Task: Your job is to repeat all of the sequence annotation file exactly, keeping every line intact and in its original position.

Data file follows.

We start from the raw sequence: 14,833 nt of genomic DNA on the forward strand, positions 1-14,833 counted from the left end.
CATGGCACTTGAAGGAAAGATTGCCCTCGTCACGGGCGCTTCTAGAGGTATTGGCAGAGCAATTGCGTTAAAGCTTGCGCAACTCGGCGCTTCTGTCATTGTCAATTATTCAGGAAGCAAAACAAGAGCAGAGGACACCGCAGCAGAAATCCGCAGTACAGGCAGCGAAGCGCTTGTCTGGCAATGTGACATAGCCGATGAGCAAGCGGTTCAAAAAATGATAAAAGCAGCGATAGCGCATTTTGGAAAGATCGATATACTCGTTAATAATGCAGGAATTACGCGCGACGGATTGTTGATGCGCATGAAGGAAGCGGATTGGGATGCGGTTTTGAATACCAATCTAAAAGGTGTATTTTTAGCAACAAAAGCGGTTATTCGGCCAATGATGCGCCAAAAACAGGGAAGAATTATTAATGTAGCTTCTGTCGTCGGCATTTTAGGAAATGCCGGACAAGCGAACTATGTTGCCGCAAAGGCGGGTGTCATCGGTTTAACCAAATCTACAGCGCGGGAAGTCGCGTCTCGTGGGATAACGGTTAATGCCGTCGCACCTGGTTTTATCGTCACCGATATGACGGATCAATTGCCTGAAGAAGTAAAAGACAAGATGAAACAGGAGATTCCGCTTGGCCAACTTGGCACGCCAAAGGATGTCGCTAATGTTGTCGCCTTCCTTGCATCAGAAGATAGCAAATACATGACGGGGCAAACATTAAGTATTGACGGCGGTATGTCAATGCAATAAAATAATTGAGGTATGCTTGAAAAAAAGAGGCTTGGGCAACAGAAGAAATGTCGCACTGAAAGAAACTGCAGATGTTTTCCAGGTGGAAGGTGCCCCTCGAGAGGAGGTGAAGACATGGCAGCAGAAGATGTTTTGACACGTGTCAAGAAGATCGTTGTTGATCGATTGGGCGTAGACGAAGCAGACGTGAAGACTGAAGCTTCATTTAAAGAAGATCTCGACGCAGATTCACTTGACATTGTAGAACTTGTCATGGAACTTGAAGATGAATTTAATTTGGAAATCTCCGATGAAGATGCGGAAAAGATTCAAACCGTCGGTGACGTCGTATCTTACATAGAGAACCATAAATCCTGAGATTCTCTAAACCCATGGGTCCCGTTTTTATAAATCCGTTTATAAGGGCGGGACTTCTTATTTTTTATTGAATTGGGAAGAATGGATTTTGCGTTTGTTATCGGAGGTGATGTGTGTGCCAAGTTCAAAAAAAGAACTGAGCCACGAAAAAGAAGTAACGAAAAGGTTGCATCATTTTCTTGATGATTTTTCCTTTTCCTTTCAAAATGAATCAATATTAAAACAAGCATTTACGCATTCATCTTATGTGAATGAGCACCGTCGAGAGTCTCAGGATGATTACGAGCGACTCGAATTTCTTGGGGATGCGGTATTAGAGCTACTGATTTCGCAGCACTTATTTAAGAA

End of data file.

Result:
We start from the raw sequence: 14,833 nt of genomic DNA on the forward strand, positions 1-14,833 counted from the left end.
CATGGCACTTGAAGGAAAGATTGCCCTCGTCACGGGCGCTTCTAGAGGTATTGGCAGAGCAATTGCGTTAAAGCTTGCGCAACTCGGCGCTTCTGTCATTGTCAATTATTCAGGAAGCAAAACAAGAGCAGAGGACACCGCAGCAGAAATCCGCAGTACAGGCAGCGAAGCGCTTGTCTGGCAATGTGACATAGCCGATGAGCAAGCGGTTCAAAAAATGATAAAAGCAGCGATAGCGCATTTTGGAAAGATCGATATACTCGTTAATAATGCAGGAATTACGCGCGACGGATTGTTGATGCGCATGAAGGAAGCGGATTGGGATGCGGTTTTGAATACCAATCTAAAAGGTGTATTTTTAGCAACAAAAGCGGTTATTCGGCCAATGATGCGCCAAAAACAGGGAAGAATTATTAATGTAGCTTCTGTCGTCGGCATTTTAGGAAATGCCGGACAAGCGAACTATGTTGCCGCAAAGGCGGGTGTCATCGGTTTAACCAAATCTACAGCGCGGGAAGTCGCGTCTCGTGGGATAACGGTTAATGCCGTCGCACCTGGTTTTATCGTCACCGATATGACGGATCAATTGCCTGAAGAAGTAAAAGACAAGATGAAACAGGAGATTCCGCTTGGCCAACTTGGCACGCCAAAGGATGTCGCTAATGTTGTCGCCTTCCTTGCATCAGAAGATAGCAAATACATGACGGGGCAAACATTAAGTATTGACGGCGGTATGTCAATGCAATAAAATAATTGAGGTATGCTTGAAAAAAAGAGGCTTGGGCAACAGAAGAAATGTCGCACTGAAAGAAACTGCAGATGTTTTCCAGGTGGAAGGTGCCCCTCGAGAGGAGGTGAAGACATGGCAGCAGAAGATGTTTTGACACGTGTCAAGAAGATCGTTGTTGATCGATTGGGCGTAGACGAAGCAGACGTGAAGACTGAAGCTTCATTTAAAGAAGATCTCGACGCAGATTCACTTGACATTGTAGAACTTGTCATGGAACTTGAAGATGAATTTAATTTGGAAATCTCCGATGAAGATGCGGAAAAGATTCAAACCGTCGGTGACGTCGTATCTTACATAGAGAACCATAAATCCTGAGATTCTCTAAACCCATGGGTCCCGTTTTTATAAATCCGTTTATAAGGGCGGGACTTCTTATTTTTTATTGAATTGGGAAGAATGGATTTTGCGTTTGTTATCGGAGGTGATGTGTGTGCCAAGTTCAAAAAAAGAACTGAGCCACGAAAAAGAAGTAACGAAAAGGTTGCATCATTTTCTTGATGATTTTTCCTTTTCCTTTCAAAATGAATCAATATTAAAACAAGCATTTACGCATTCATCTTATGTGAATGAGCACCGTCGAGAGTCTCAGGATGATTACGAGCGACTCGAATTTCTTGGGGATGCGGTATTAGAGCTACTGATTTCGCAGCACTTATTTAAGAA